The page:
FOR IMMEDIATE RELEASE
Monday, September 11, 2023
Mississippi Earthtones Festival Hosts Announce Recipients of Confluence Conservation Leadership Awards
ALTON, IL -- At the 17th annual Mississippi Earthtones Festival on Saturday, September 16, Sierra Club Illinois’ Three Rivers Project, Alton Main Street, and the Jacoby Arts Center will award three local activists with the 2023 Confluence Conservation Leadership Award. The festival organizers have recognized community members who have made significant contributions to environmental conservation in the Riverbend region since 2007. This year’s Confluence Conservation Leadership awardees include: Carla Cope, Clifford Clark, and Tim Podhorn.
“All three award recipients have made significant contributions to environmental conservation in the Riverbend and are unsung heroes in our region,” said Virginia Woulfe-Beile, Co-Coordinator of the Three Rivers Project of Sierra Club Illinois. “Join us at 4:30pm on September 16 at the Mississippi Earthtones Festival’s main stage as we honor the work of these three leaders, who work tirelessly to advocate, educate, and inspire action in the areas of environmental activism and justice, sustainable agriculture, and clean air and water initiatives.”
Carla Cope is the owner of Cope's Country Creations, an eco-conscious bath product business serving the Riverbend area. She is also a registered radiology technician, certified ultrasound technician, wife, and mother of three. After the death of her son in 2021, she became a passionate advocate for warehouse safety reform in Illinois. She is currently working with Illinois' Warehouse Safety Standards Task Force to advocate for improved worker safety during natural disasters. Carla, her husband Lynn, and daughter Alexandra worked tirelessly to get bipartisan support in the Illinois General Assembly on Senate Bill 2368–legislation that establishes climate-resilient building codes. The legislation passed into law in 2023.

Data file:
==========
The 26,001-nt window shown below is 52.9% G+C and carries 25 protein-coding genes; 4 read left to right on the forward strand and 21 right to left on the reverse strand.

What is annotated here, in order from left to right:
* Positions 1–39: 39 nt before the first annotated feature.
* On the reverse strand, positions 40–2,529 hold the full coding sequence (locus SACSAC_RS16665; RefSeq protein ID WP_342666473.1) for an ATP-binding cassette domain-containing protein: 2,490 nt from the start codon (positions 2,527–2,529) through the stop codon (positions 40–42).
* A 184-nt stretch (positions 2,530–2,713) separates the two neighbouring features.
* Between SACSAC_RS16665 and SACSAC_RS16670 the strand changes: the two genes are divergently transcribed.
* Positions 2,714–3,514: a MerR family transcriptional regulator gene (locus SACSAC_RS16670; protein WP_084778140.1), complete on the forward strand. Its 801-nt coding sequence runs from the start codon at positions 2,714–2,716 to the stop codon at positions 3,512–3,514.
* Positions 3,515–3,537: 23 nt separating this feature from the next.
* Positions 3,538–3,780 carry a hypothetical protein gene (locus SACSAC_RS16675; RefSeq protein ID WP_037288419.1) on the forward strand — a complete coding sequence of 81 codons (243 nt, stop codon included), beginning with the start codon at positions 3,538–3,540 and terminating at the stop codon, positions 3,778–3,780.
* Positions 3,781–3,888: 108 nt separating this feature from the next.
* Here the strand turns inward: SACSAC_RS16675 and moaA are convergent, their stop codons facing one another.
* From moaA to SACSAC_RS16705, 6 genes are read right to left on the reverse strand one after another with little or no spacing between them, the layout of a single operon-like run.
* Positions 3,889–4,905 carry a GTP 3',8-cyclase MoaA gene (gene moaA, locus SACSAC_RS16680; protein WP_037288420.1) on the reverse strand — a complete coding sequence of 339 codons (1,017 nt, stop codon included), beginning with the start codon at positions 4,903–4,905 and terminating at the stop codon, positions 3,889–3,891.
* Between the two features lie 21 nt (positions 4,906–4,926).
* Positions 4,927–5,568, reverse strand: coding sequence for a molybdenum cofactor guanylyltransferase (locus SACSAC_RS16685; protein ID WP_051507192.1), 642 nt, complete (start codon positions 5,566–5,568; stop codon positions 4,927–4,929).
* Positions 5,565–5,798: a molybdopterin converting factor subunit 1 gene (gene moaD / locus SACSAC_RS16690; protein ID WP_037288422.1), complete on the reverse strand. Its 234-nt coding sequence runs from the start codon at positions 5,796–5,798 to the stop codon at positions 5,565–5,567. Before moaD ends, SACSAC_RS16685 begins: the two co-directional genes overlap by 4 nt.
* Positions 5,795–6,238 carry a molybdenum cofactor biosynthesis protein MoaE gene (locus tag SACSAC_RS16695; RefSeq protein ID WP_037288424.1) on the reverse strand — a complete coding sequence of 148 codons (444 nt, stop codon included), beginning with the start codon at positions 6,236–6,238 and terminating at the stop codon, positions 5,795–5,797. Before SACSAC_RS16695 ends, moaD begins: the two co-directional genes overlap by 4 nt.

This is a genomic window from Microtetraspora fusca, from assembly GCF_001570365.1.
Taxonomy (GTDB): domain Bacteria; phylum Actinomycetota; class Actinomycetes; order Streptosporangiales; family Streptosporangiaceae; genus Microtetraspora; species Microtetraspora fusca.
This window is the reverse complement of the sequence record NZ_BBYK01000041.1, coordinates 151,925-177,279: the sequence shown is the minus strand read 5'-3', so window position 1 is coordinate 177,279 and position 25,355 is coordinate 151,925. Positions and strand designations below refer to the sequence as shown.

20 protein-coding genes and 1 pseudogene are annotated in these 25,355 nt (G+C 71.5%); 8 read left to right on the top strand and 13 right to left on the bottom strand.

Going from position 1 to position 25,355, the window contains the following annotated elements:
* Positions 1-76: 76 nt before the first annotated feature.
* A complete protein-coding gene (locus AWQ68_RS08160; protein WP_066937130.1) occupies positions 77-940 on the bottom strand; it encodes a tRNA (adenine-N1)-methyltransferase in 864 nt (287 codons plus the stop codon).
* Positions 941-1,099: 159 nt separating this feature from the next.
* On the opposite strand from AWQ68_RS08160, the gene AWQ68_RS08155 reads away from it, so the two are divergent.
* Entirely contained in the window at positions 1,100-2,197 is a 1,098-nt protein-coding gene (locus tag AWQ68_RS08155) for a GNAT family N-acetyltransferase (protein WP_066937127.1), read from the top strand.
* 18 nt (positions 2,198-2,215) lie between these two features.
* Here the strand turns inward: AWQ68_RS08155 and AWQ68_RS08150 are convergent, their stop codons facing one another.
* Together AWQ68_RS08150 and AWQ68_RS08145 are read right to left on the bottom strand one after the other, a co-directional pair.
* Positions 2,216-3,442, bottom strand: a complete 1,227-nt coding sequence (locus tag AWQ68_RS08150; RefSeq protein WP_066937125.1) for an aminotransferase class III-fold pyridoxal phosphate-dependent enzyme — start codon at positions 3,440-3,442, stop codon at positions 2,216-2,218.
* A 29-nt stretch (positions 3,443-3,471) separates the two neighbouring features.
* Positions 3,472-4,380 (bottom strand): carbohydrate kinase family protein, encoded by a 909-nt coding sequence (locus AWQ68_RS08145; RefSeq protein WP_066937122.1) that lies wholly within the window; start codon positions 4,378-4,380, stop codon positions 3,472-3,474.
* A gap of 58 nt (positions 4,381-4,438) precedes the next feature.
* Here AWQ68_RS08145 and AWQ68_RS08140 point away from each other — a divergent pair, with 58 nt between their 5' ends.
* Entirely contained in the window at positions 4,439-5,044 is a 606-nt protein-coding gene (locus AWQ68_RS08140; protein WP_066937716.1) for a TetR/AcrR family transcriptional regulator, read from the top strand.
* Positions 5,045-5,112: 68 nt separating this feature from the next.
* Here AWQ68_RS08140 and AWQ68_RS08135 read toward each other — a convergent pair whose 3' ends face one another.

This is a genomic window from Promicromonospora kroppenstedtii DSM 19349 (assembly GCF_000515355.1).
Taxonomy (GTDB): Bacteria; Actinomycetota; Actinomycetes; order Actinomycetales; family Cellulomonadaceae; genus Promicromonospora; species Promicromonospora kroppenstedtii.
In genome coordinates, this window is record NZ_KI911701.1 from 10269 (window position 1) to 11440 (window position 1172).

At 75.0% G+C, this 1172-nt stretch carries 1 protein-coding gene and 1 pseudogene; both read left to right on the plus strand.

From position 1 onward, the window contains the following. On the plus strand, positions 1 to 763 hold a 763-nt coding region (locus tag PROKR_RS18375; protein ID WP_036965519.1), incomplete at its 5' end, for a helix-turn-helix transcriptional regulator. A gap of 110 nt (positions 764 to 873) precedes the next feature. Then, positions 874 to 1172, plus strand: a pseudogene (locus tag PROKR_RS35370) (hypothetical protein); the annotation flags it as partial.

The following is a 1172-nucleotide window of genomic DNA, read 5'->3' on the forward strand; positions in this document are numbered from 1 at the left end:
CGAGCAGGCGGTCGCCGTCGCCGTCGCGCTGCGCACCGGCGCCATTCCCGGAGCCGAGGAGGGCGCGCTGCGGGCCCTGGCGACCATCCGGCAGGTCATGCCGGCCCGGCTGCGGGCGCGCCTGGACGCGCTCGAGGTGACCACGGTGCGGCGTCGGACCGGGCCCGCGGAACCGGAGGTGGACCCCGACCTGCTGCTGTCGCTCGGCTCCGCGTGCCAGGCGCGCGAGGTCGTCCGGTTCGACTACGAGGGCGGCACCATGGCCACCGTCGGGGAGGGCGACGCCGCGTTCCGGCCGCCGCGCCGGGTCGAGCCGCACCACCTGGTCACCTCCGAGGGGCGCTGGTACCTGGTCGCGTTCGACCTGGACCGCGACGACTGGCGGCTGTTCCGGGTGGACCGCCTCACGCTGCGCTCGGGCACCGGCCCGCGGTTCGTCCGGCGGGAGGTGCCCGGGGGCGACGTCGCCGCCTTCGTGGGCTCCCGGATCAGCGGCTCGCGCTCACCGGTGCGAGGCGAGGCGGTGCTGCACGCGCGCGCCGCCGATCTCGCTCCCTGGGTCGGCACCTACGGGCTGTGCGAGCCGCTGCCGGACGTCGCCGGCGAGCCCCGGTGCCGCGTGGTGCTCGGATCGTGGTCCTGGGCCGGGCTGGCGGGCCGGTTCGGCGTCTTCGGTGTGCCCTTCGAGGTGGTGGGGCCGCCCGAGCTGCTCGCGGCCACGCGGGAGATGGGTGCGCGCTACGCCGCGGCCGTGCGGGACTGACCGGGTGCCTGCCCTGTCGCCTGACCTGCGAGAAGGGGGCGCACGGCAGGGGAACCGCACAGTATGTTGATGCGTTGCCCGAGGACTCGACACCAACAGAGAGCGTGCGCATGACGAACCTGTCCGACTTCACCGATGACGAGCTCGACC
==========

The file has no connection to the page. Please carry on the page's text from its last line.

Clifford Clark is a retired educator and lifelong volunteer now working to promote small-scale production of organically grown foods via the Milton Community Garden at the Milton School House in Alton. Over the past ten years, Clifford has transformed the once-neglected area into family grow boxes, Hugelkultur mounds, and an oasis of flowers and veggies while progressively eliminating invasive plants. Clifford is the go-to person at the local farmer’s markets to answer questions from gardeners and growers. He grows unusual vegetables and plants and has a breadth of knowledge about heirloom tomatoes, goosefoot greens, Malabar spinach, hibiscus tea, figs, heirloom garlic, and more. An Alton, Clifford is especially proud of his 11.5 years in two tours in the Peace Corps serving in Africa, the South Pacific countries, and the Carribean working as a Computer Advisor to the National Library of Antigua, organizing and implementing the first Mango Festival in the Caribbean, and helping chicken farmers expand egg production.
Tim Podhorn of Godfrey has degrees in computer science and mechanical engineering. He retired early due to back problems, but got a new lease on life after an operation likely saved him from life in a nursing home. Tim started walking in his neighborhood while recovering from surgery and gradually worked up to walking 15-20 miles a day along the Great River Road and Route 3 in Godfrey while training to hike the Appalachian Trail. Over the last three years, Tim has picked up trash along the way on his walking routes. Tim says that he goes through about ten grocery bags a day and a grabber and pair of walking shoes a month. “The Great River Road is a showcase, and we need to work to protect her. My contribution is picking up litter. I hate to see litter in the streets and storm drains, not to mention the nano-plastics that are not only a pollutant but mimic synthetic estrogen as well. I have community pride and I hate to see our world deteriorate. I get personal satisfaction in making my world a better place!”